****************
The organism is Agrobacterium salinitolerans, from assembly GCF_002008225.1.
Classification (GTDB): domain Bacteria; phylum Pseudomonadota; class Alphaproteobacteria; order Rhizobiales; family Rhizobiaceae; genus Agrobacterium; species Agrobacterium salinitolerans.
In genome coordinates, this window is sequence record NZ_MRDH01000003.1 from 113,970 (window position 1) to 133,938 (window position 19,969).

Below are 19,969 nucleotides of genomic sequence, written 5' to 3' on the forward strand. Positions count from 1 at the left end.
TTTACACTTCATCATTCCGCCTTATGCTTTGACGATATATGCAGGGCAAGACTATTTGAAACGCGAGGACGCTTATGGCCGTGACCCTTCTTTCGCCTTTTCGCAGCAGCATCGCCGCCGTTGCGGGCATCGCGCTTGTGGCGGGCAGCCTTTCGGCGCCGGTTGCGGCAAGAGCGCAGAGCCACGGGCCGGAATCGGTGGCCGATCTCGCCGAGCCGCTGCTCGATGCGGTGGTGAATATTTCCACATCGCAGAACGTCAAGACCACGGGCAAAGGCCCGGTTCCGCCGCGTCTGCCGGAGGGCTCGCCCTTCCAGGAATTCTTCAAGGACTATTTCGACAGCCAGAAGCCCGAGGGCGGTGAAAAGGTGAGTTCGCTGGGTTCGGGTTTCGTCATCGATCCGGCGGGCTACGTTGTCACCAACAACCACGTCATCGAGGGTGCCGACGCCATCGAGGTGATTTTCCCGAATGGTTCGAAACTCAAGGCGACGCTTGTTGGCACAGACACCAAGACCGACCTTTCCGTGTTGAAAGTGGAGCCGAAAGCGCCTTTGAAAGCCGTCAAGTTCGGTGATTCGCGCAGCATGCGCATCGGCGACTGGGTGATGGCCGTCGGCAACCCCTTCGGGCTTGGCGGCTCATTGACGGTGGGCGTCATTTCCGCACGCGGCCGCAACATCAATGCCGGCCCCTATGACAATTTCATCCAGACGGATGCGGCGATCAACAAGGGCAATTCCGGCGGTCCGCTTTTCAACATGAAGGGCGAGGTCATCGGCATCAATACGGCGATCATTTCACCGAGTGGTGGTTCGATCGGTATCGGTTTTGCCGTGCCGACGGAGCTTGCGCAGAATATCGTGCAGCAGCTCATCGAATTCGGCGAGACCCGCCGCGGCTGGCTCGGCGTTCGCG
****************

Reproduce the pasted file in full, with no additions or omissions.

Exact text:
The organism is Agrobacterium salinitolerans, from assembly GCF_002008225.1.
Classification (GTDB): domain Bacteria; phylum Pseudomonadota; class Alphaproteobacteria; order Rhizobiales; family Rhizobiaceae; genus Agrobacterium; species Agrobacterium salinitolerans.
In genome coordinates, this window is sequence record NZ_MRDH01000003.1 from 113,970 (window position 1) to 133,938 (window position 19,969).

Below are 19,969 nucleotides of genomic sequence, written 5' to 3' on the forward strand. Positions count from 1 at the left end.
TTTACACTTCATCATTCCGCCTTATGCTTTGACGATATATGCAGGGCAAGACTATTTGAAACGCGAGGACGCTTATGGCCGTGACCCTTCTTTCGCCTTTTCGCAGCAGCATCGCCGCCGTTGCGGGCATCGCGCTTGTGGCGGGCAGCCTTTCGGCGCCGGTTGCGGCAAGAGCGCAGAGCCACGGGCCGGAATCGGTGGCCGATCTCGCCGAGCCGCTGCTCGATGCGGTGGTGAATATTTCCACATCGCAGAACGTCAAGACCACGGGCAAAGGCCCGGTTCCGCCGCGTCTGCCGGAGGGCTCGCCCTTCCAGGAATTCTTCAAGGACTATTTCGACAGCCAGAAGCCCGAGGGCGGTGAAAAGGTGAGTTCGCTGGGTTCGGGTTTCGTCATCGATCCGGCGGGCTACGTTGTCACCAACAACCACGTCATCGAGGGTGCCGACGCCATCGAGGTGATTTTCCCGAATGGTTCGAAACTCAAGGCGACGCTTGTTGGCACAGACACCAAGACCGACCTTTCCGTGTTGAAAGTGGAGCCGAAAGCGCCTTTGAAAGCCGTCAAGTTCGGTGATTCGCGCAGCATGCGCATCGGCGACTGGGTGATGGCCGTCGGCAACCCCTTCGGGCTTGGCGGCTCATTGACGGTGGGCGTCATTTCCGCACGCGGCCGCAACATCAATGCCGGCCCCTATGACAATTTCATCCAGACGGATGCGGCGATCAACAAGGGCAATTCCGGCGGTCCGCTTTTCAACATGAAGGGCGAGGTCATCGGCATCAATACGGCGATCATTTCACCGAGTGGTGGTTCGATCGGTATCGGTTTTGCCGTGCCGACGGAGCTTGCGCAGAATATCGTGCAGCAGCTCATCGAATTCGGCGAGACCCGCCGCGGCTGGCTCGGCGTTCGCG